Artwork With an Environmental Twist

Final Year Fine Art student at DMU, Helen Gunn, has been producing some very interesting work around ecology  and sustainability and we thought we should share it with everyone.

This is the piece: ‘Broken – Crassulaceae’ 

The large sculpture was exhibited indoors and then installed in the DMU car park for a day in the summer of 2016.



The sculpture concerns a plant, ecology and migration. The form is based on a perennial sedum belonging to the Crassulaceae family which evolved 100-60 million years ago.

The eco-artist stated that the Crassulaceae ‘Is a popular ‘bought garden plant’ because it conveniently survives neglect.  By representing the flower umbel with toy vehicles I make comparisons between the plant’s longevity and the short-lived era of the automobile; between global auto trade with its brand divisions and Crassulaceae species hybridisation and global spread through natural and cultivated systems.  The reversal of car scale to plant privileges the sedum representation, disturbing typical hierarchies and honours Crassulaceae longevity, also plant capacity to absorb harmful CO2 emissions released by driven vehicles.  The sculpture is constructed from recycled woods.  By presenting it as ‘stem broken’ the perennial capacity for re-growth is acknowledged. Vehicles forming the umbel were donated by children.’

Helen also created another piece titled ‘Green House’.









The sculpture is made from hanging panels which are ‘sacrificial boards’. Wooden panels which are sacrificed during the fabrication of other projects.

Helen’s future work will focus on the changing climate and attitudes towards nature during this period.

Special thanks to Helen Gunn, for letting us discuss her brilliant environmental and Eco-conscious sculptures!

🌱 🌱 🌱 🌱 🌱 🌱 🌱 🌱 🌱 🌱 🌱 🌱 🌱 🌱 🌱 🌱 🌱 🌱 🌱 🌱 🌱 🌱 🌱 🌱 🌱 🌱 🌱 🌱 🌱 🌱 🌱 🌱

– Alexandra Kilcran, Green Behaviour Change Frontrunner

We Wish You a Sustainable Christmas and a Waste Free New Year! ♻️🎄

We Wish You a Sustainable Christmas and a Waste Free New Year! ♻️🎄

We know it can be easy to buy too much food, or waste a lot during Christmas, but by using LED lights, only buying food which you know you’ll eat and maybe a treat or two here and there, buying and using sustainable wrapping paper or just buying less overall, you can enjoy Christmas without it having a negative effect on the environment!

Here are some really useful websites with tips on how to have a more sustainable Christmas:

Friends of the Earth – 25 Eco-friendly Christmas Tips

The Guardian – 7 Tips for Smart Christmas Recycling

Recycle This – Recycling at Christmas

Recycle Now – Recycling at Christmas

The Huffington Post – Reducing Food Waste

Love Food Hate Waste – Money Saving Christmas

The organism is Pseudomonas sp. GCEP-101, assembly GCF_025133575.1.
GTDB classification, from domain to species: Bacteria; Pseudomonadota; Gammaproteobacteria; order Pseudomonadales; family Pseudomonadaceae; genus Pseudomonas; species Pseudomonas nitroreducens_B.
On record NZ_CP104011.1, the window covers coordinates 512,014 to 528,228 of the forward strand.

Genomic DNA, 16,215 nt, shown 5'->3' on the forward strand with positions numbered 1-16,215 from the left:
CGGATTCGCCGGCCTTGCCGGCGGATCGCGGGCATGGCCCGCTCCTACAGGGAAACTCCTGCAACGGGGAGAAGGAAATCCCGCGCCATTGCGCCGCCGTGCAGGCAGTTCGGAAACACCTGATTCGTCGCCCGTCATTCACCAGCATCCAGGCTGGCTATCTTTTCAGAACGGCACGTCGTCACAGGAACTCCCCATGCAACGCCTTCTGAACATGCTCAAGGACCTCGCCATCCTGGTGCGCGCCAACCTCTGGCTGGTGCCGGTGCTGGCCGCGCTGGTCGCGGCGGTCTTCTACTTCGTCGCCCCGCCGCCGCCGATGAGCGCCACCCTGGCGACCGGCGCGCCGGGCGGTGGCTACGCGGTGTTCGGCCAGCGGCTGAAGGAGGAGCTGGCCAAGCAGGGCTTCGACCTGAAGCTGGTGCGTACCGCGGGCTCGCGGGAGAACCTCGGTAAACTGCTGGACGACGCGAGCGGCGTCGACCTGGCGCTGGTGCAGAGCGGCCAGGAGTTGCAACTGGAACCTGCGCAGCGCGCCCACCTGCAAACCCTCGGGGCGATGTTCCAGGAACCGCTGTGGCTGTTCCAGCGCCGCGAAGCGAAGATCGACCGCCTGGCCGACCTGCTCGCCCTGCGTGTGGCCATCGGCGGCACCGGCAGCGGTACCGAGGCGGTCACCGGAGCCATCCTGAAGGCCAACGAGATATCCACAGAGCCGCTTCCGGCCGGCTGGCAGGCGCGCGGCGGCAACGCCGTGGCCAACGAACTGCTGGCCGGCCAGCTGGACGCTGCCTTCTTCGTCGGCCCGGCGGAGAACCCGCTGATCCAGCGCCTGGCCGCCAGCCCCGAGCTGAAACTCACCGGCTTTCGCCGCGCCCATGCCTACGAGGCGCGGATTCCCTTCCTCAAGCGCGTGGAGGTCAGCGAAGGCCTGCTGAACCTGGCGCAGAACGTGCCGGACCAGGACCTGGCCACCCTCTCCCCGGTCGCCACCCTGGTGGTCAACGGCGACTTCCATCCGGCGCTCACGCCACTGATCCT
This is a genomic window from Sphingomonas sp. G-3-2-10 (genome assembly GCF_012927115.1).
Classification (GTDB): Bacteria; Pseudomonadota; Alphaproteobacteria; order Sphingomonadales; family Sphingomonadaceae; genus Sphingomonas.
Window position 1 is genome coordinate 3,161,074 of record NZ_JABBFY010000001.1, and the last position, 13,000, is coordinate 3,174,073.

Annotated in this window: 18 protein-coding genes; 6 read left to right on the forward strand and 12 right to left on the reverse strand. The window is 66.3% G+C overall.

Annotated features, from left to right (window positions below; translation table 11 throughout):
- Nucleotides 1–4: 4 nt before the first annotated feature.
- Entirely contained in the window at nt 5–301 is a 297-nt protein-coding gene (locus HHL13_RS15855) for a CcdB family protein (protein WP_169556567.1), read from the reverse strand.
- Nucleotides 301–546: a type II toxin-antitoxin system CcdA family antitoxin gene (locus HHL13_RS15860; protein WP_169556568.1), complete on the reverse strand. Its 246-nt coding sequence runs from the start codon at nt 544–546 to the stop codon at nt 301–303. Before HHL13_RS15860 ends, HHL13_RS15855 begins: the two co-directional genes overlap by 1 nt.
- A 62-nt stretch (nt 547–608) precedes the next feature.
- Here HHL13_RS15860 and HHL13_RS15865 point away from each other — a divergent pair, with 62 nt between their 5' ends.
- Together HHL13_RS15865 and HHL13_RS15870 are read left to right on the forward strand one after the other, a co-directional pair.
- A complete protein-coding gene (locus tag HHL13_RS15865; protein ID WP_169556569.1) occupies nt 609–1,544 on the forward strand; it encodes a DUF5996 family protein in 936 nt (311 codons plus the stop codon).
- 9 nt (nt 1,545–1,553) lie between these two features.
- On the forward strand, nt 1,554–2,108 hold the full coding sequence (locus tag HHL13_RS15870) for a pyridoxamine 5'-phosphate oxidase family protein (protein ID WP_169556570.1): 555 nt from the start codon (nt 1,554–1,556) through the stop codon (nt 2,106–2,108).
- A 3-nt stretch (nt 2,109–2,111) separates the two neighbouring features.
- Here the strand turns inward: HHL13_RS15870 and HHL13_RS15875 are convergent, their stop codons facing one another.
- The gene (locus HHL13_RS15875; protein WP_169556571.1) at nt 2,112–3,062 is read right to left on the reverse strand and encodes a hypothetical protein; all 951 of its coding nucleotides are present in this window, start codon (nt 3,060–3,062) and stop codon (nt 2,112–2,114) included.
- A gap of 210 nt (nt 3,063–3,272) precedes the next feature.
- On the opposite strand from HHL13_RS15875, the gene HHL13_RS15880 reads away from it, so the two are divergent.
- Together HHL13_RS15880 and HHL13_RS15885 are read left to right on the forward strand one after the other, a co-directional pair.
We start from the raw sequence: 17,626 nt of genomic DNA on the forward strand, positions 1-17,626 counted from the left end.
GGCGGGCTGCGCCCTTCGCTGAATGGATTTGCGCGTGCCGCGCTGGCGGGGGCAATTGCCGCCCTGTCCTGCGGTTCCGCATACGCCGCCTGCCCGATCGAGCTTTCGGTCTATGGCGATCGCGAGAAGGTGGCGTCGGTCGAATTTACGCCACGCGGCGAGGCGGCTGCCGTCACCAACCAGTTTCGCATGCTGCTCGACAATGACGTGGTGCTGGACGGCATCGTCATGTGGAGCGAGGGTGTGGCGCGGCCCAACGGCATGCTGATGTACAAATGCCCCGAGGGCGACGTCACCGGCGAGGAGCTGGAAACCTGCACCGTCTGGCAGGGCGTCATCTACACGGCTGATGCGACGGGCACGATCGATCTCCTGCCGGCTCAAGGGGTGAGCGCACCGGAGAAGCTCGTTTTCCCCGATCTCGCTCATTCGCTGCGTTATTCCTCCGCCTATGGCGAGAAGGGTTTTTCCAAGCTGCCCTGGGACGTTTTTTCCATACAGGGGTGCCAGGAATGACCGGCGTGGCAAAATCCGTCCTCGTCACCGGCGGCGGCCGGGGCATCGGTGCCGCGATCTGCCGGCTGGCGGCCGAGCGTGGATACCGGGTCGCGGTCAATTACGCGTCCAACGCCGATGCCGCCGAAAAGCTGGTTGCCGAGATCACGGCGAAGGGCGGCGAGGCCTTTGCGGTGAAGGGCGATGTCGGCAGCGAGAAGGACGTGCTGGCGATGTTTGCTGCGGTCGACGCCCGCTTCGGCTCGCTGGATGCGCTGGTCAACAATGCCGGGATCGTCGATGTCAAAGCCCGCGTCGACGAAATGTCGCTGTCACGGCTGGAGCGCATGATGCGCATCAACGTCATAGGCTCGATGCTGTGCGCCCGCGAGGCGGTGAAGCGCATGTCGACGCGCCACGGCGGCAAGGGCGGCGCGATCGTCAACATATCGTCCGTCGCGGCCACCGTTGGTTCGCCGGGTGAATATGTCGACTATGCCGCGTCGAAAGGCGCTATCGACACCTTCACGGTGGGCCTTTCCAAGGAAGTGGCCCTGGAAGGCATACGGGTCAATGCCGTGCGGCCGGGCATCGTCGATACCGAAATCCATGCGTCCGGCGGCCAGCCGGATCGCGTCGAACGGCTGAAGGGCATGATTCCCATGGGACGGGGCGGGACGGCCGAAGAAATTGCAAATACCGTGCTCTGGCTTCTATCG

Leicester City Council – Christmas and New Year Recycling

Energy Saving LED Christmas Lights

The Guardian – Minimalist Christmas

One Green Planet – Upcycled Christmas Gifts




Have a wonderful Christmas everyone!! ♻️🎄

New Green Behaviour Change Frontrunner! 🌱

Hello! I’m Alex Kilcran and I’m the new Green Behaviour Change Frontrunner in the Estates Department of DMU. My job is to manage the Sustainable DMU social media accounts and encourage staff and students to think about their role in looking after our environment. We support a number of initiatives for students including NUS Student Switch Off and NUS Green Impact, FREE Park and Ride for staff and Dr Bike sessions held frequently.



I promise we do more than just hug trees!

Here are our social media accounts and other useful links, feel free to message our FB or Twitter accounts if you have any queries or wish to get involved further!

Facebook: Sustainable DMU

Twitter: Sustainable DMU

Instagram: Sustainable DMU

NUS Student Switch Off: NUS Student Switch Off InfoDMU Student Switch Off FB

FREE Park and Ride for staff: DMU Website     

Food Waste…at Home!


In an older post, I wrote about my experience at the EAUC Conference 2015, where within other things, I attended one workshop run by ‘Love Food Hate Food’, which aim is to raise awareness of the need to reduce food. They believe we can all waste less food by doing some easy practical everyday things at home. Wasting less food will ultimately benefit our purses and the environment too.

Food waste is a major issue in the UK. About 7 million tonnes of food and drink are thrown away from homes every year, the majority of which could have been eaten. It’s costing UK citizens £12.5bn a year and is bad for the environment too, because wasted food become garbage.

Usually students make the weekly shop by their own and often the portions are family-sized, so I will show some tips from the ‘Love Food Hate Food’ website to help your food stay fresh for longer and to avoid waste.

A lot of students don’t realise that fruit and veg, like carrots, peppers and apples, are best kept in the bag they come in as it keeps it fresher for longer. A shrink-wrapped cucumber for example will last around three times longer than a non-shrink-wrapped one.

Resealable packs for cheese prevent it drying out, particularly important in the fridge. If your cheese doesn’t have a resealable pack, make sure you wrap it well in clingfilm, foil or in a plastic tub. Also, your flat mates will be happy without the shared fridge smelling cheesy!

Lots of food comes in clever packs that are subdivided, so that you can use some now, some later. It is as simple as that!

Smaller packs of bread are great if you’re not going to eat a big loaf before it goes off. But if you buy a big loaf, why not freeze half and toast straight from frozen?